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The City of San Antonio’s Historic and Design Review Commission (HDRC) voted 7-4 Wednesday to implement phase one of the massive redevelopment of Alamo Plaza, a plan that includes relocating the Alamo Cenotaph as well as street, landscaping, and hardscaping improvements.
Commissioners voted after they were privately briefed by City attorneys on a pending lawsuit that aims to have the Alamo designated as a cemetery and listened to more than two hours of comments from citizens, most of whom opposed moving the Cenotaph. Sixty-one people signed up to speak; fewer than 10 supported the move.
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Plans to dismantle, restore, and relocate the Cenotaph was approved by the HDRC, Planning Commission, and City Council in October 2018. Still, protesters consider the 1936 monument a “war memorial” that should not be moved away from the historic battleground. It was commissioned and installed to recognize the Texas revolutionaries who died defending the former mission during the 1836 Battle of the Alamo.
Commissioner Gabriel Velasquez voted against the phase one plan because of concerns that more human remains would be found as the project proceeds. Remains of what archeologists believe to be an infant, young adult, and an adult were discovered at the Alamo last week.
Commissioners Alvaro Arreola Jr., Scott Carpenter, and John Lafoon also voted against the plan.
City attorneys have said pending lawsuits would not interfere with landscaping and lighting around the Cenotaph’s new position outside the Menger Hotel.
“We’ll see you in court,” yelled one person after commissioners cast their votes.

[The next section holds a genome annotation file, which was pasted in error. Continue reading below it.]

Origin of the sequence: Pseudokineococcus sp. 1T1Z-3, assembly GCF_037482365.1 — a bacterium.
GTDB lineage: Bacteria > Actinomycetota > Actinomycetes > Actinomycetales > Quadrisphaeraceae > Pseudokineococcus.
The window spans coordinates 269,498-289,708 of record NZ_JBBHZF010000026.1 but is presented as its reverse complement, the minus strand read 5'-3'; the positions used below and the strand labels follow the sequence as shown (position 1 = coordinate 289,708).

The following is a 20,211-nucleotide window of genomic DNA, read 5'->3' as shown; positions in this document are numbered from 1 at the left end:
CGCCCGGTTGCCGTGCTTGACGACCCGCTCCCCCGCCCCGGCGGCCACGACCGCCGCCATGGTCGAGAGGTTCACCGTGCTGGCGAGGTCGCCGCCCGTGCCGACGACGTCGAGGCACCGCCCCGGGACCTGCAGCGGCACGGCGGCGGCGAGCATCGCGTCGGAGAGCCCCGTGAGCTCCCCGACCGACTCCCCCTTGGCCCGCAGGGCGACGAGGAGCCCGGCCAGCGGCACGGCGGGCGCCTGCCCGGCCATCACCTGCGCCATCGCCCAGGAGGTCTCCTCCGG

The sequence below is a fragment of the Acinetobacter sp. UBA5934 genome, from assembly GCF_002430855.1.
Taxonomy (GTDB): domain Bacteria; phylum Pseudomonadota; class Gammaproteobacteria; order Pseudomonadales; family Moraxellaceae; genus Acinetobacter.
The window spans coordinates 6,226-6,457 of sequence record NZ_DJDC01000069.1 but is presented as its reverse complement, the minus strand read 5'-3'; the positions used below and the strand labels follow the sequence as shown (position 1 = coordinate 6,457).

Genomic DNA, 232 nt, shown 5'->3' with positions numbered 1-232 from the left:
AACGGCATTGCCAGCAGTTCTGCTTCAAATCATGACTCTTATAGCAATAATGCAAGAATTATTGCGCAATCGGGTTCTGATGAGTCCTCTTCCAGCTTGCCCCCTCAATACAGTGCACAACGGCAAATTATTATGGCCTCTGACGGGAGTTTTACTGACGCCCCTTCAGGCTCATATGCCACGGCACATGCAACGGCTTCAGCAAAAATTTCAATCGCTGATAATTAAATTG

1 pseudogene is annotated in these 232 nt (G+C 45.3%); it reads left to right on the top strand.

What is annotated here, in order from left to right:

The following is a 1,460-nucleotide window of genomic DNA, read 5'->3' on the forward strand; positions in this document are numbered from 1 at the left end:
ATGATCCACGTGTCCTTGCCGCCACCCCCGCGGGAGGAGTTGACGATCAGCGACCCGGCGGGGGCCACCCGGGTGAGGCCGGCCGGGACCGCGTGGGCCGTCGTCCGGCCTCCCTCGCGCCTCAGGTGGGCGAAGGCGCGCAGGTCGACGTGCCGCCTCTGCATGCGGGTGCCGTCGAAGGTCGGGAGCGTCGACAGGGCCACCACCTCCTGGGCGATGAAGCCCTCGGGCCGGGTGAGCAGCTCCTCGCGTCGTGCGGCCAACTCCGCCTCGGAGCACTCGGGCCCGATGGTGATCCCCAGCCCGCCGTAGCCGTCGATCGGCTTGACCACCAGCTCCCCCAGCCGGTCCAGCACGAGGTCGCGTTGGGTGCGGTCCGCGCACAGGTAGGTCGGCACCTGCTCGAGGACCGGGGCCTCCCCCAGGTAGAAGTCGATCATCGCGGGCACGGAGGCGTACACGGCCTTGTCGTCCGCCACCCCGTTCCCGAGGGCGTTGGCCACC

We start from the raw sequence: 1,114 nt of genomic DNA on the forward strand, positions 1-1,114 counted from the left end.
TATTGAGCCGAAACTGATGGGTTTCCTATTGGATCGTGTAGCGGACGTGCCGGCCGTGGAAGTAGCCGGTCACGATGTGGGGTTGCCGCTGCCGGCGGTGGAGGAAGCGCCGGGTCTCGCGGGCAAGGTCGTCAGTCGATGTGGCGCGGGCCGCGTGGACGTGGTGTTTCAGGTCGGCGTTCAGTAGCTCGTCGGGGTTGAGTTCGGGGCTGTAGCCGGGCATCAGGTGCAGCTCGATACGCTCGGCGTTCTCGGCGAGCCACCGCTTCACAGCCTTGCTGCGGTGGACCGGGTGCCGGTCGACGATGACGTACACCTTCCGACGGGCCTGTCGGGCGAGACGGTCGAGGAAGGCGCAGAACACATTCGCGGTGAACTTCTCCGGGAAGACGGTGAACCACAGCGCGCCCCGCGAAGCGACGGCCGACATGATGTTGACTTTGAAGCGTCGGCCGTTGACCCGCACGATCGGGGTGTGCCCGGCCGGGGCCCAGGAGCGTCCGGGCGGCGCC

Tap Pilam Coahuiltecan Nation filed its lawsuit against the City and the Texas General Land Office (GLO) over how human remains found at the site are treated. The Native American group wants the site to be considered a cemetery, thereby potentially limiting the kind of changes that can be made to it.
A separate lawsuit filed by the Alamo Defenders Descendants Association against the General Land Office, Alamo Trust, and Texas Historical Commission and their leadership alleges that the redevelopment plan violates the Texas Health and Safety Code because the Alamo is a cemetery. The group hopes a state judge will grant a temporary restraining order to stop construction.
HDRC’s vote also approved the removal of the Lady Bird Fountain, built in 1974, and a 1976 bandstand in Alamo Plaza, changes intended to help make the area more in keeping with its historical environment. Click here to download a copy of the City’s plan approved Wednesday.
The massive Alamo Plaza overhaul – developed by the City, GLO, nonprofit Alamo Trust, and Alamo Citizens Advisory Committee through a series of public meetings – calls for the Cenotaph to be repaired and moved about 500 feet south of its current location so the monument won’t block views of the church.
The estimated $350 million to $450 million plan is slated to be largely funded through private donations that would be raised by the Alamo Trust. The plan calls for a “world-class” museum, for streets to be closed to vehicular traffic in and around the plaza, new plaza entry points, and preservation of the historic Alamo mission and Long Barrack.
The design is aimed at bringing a sense of reverence to the plaza that has since been encroached upon by commercial and entertainment interests over the years, designers have said.
“If you had plans for reverence then you would never move it,” said Paul Gescheidle, who spoke against relocating the Cenotaph.
With restoration work on the Cenotaph scheduled to start soon, This Is Texas Freedom Force, a local group that has organized several protests against the Alamo Master Plan, is planning a gathering at Alamo Plaza on Dec. 27 to protest moving the monument.
Alamo and City officials said restoration work on the Cenotaph will take place largely on-site.
“The process of restoring and repairing the Cenotaph will occur onsite in the Plaza, in a protected but visible environment,” according to an update on the Alamo’s website. “The safest way to restore the structure is by carefully disassembling it piece-by-piece, allowing for the conservation of the individual stone elements and for repairs to address both exposed and potentially concealed damage.
“Without ever leaving Alamo Plaza, a team of engineers and materials scientists will clean, restore, and conserve the marble and granite stones, completely within view of the public.”
The Alamo’s official Facebook page posts regular updates about ongoing work in the plaza.